In aid to your scrutiny after the real robber of the Commissioners Dispatches, I send what I think a good Confirmation of Folgiers honesty. By comparing the Governor’s letter with Folgier’s Examination you will find the Governor led into a mistake about the number of Seals broken, by Folgiers forgetting that the outside Cover of the whole had anything more than “Dispatches” wrote on it. He...
I yesterday received yours of May 14 from L’Orient and Aug. 13th. from Braintree with several valuable Papers. I hope to be able to write shortly to you on those Topics which are the Subject of your Correspondence with de Vergennes. At present, as I have been for several days past, I am engaged in a severe wrestling Match with a Chap who has laid many on their Backs here lately. He is known in...
I was not a little surprized Yesterday at seing a Letter from you to Mr. S. Adams by Mr. Archer, in which you make no sort of Acknowledgement of any of my numerous Scrawls; 14 or 15 have at least gone on the Way to you. I have felt myself lately under the Necessity of letting you go by guess as to what we are doing here. Congress have the Papers of the Committee for foreign Affairs on their...
Yours of Janry. 9th is before me. Deane had inclosed to Congress a long minute corresponding history of what you sent me. He doubted whether Mr. R M had communicated to us what had been sent of the kind formerly therefore he wrote to him lately with flying seals under cover to the President. Mr. R M had been indiscreet in remarking to T.M. upon the Conduct of the Commissioners as not acting...
The week after Mr. C—— was appointed secretary, I saw the P.S. of a letter to Mr. S.A. in which he is said to be a very unworthy person, but he has so good a Character in the estimation of Congress and from Maryland Gentlemen, that I did not think proper to move for a power of Suspension to be given to the Commissioners, as I find it is the opinion of some here that the secretary should be...
I am much chagrined at not having a Line about you by last Post. I did not expect one from you. You are so sick of Party abroad that you would not venture to have any thing to do with Individualities, here. Every Line that I read from France, like as yours have done, confirms me in an Approbation of the part I have taken all along through the contests of many months back relative to our...
Decr. 2d. Resolved that a Commission be made out for Mr. J. Adams similar to that heretofore granted to the Commissioners at the Court of France. The date of the Commissions upon the 27th. was an error of the Secretary. But He as well as the president and others think it of no consequence. In Congress Decr. 17th. 1777 Resolved that Genl. Washington be directed to inform Genl. Burgoyne the...
Your Favor of Octr. 17th. came this day to hand by the Post and contains such flattering Sentiments in regard to my subserving your Mission as almost to intoxicate me into a Wish that I had not spurned much personal Honor and family Emolument in pursuing a comparitively evident public Interest. But, nearly drunken as you have made me, depend upon it I am sober enough to distinguish between the...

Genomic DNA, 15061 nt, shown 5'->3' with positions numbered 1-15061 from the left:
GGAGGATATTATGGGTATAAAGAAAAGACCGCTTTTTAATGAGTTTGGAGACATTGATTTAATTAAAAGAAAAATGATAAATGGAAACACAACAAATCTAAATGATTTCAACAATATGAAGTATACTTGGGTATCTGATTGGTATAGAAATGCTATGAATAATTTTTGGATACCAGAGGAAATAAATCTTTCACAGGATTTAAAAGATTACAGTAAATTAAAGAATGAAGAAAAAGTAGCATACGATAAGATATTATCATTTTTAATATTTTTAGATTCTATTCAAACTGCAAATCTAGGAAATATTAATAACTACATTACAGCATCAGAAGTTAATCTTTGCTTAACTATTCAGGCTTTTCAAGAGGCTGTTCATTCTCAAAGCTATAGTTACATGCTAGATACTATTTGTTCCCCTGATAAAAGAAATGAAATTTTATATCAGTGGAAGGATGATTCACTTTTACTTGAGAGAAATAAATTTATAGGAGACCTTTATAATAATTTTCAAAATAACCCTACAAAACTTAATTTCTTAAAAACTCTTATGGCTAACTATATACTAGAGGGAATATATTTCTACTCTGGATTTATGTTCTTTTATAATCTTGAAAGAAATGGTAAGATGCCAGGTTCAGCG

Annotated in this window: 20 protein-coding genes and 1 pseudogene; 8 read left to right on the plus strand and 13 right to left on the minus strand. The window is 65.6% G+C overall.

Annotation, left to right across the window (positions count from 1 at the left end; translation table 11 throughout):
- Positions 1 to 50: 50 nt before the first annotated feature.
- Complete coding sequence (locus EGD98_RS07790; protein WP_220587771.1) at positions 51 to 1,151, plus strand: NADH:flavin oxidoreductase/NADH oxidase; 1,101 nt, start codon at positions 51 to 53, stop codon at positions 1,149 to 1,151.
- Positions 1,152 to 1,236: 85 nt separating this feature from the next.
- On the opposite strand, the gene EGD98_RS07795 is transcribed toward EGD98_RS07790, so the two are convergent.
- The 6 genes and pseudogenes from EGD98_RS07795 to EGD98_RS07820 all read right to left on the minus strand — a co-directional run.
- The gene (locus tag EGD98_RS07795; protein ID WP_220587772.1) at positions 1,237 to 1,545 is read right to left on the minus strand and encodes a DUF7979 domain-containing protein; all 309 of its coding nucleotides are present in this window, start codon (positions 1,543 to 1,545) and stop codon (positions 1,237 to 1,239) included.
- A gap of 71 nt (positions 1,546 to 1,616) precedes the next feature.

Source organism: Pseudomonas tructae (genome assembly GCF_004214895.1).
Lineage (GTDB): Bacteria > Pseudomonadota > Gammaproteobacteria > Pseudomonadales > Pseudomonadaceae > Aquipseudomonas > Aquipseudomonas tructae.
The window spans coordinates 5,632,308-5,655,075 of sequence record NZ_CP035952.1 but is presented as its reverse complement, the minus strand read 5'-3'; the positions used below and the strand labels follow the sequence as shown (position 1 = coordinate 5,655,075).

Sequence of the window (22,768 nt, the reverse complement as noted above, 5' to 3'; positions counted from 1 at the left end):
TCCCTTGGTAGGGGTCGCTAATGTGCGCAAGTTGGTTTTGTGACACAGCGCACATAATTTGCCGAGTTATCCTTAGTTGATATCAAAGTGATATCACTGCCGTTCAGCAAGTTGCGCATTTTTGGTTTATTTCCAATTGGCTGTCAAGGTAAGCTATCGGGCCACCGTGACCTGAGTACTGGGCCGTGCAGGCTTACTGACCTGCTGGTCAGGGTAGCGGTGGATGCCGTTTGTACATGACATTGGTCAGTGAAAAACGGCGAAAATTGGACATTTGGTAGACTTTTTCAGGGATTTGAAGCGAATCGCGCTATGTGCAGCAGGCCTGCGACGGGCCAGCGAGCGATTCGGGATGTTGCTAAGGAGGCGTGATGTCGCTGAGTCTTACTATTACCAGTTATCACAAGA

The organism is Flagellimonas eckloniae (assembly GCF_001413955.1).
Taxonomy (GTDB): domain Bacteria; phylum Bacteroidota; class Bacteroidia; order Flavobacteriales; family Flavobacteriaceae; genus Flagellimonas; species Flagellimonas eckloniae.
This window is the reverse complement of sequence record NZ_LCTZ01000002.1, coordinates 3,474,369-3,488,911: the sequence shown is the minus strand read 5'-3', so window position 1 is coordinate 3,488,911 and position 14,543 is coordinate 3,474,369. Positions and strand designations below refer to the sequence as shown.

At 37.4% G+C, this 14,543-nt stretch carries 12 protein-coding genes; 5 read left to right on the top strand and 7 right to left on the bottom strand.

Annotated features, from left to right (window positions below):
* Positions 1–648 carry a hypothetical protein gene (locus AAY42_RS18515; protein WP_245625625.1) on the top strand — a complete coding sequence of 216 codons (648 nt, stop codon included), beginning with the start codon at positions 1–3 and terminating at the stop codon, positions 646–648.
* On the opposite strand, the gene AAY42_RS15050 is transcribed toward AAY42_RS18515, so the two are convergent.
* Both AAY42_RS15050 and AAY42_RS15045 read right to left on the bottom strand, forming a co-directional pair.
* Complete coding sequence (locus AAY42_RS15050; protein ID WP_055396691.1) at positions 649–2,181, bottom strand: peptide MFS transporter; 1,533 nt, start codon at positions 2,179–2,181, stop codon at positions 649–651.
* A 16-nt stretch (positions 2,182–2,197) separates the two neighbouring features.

That you may excuse my vile manner of doing business, know that I am freezing in my little room this morning so that I can scarcely hold my pen, but, I am, here, in quiet. The sealed packet sent before contained Triplicates of Octr. 31st Novr. 1 and 8 which last were only an Introduction of the Bearer Col: Ewen, and an Annunciation of Mr. Laurens’s Election as President so that his Draughts...
After the Resolve for stopping Burgoyne had passed, some were of opinion that a State of Facts found by the Committee should have preceeded the reasoning. Perhaps you will judge that it is already too laboured a report. I inclose for your own use the State of Facts alluded to which did not enter into the business of Congress; but was only talked of. We have intelligence now that 2 Hoits...
I shall endeavor to write largely to you, en Ami, but I will not risque the Sailing of the Vessel for that Purpose, at this moment. It is reported Mr. Searle is taken; our Affairs in Holland must in such Case be very bad as you will not have received any Powers for acting instead of Mr. Laurens who is too probably taken and carried to England from New foundland. And I also know of other...
Congress took into Consideration the Report of the Committee on the Letter of June 26th. from the Honble. John Adams, whereupon Ordered That the said Letter be referred to the Committee of foreign Affairs; and that they be instructed to inform Mr. Adams of the Satisfaction which Congress receives from his industrious Attention to the Interest and Honor of these United States abroad especially...
I inclose to you a Peice of Intelligence perhaps altogether new. The uti possidetis offered by Spain will appear alarming perhaps to some but we are told She acted upon full Knowledge that King George the 3d of England had sworn in his Cabinet that he would not acknowledge our Independence. Spain at least knew that we would never enter into any commercial Treaty without a total relinquishment...
Mr. Geary otherways engaged has given me the pleasure of forwarding this Intelligence from your friend Jefferson respecting the ready concurrence of the Dominion with the Articles sent lately to the States in a hope of cementing them together in a firm League. I am particularly rejoyced at this dispatch at this critical time when things appear almost desperate in this neighbourhood. As a...
I send you a few Prints and the last monthly Journals yet from the Press. The Enemy will give you one of the most candid accounts of the naval Engagement on the 16th. that I have at any time seen in Rivington’s royal Gazette. Our Allies have conducted most gallantly: a Fog which seperated their Ships a few days before the Engagement deprived them of the Opportunity of giving an immense Turn to...
It appears by Returns this day received from Genl. Gates that Burgoine must have destroyed his Standards and almost every other military Trophy during the Capitulation. Not one Musket fit for use was delivered, not one Scabbard to a Bayonett or Cutlass. We are told that instead of piling the Arms the Enemy chose to ground them, that the Waggons might more certainly crush them. Gates does not...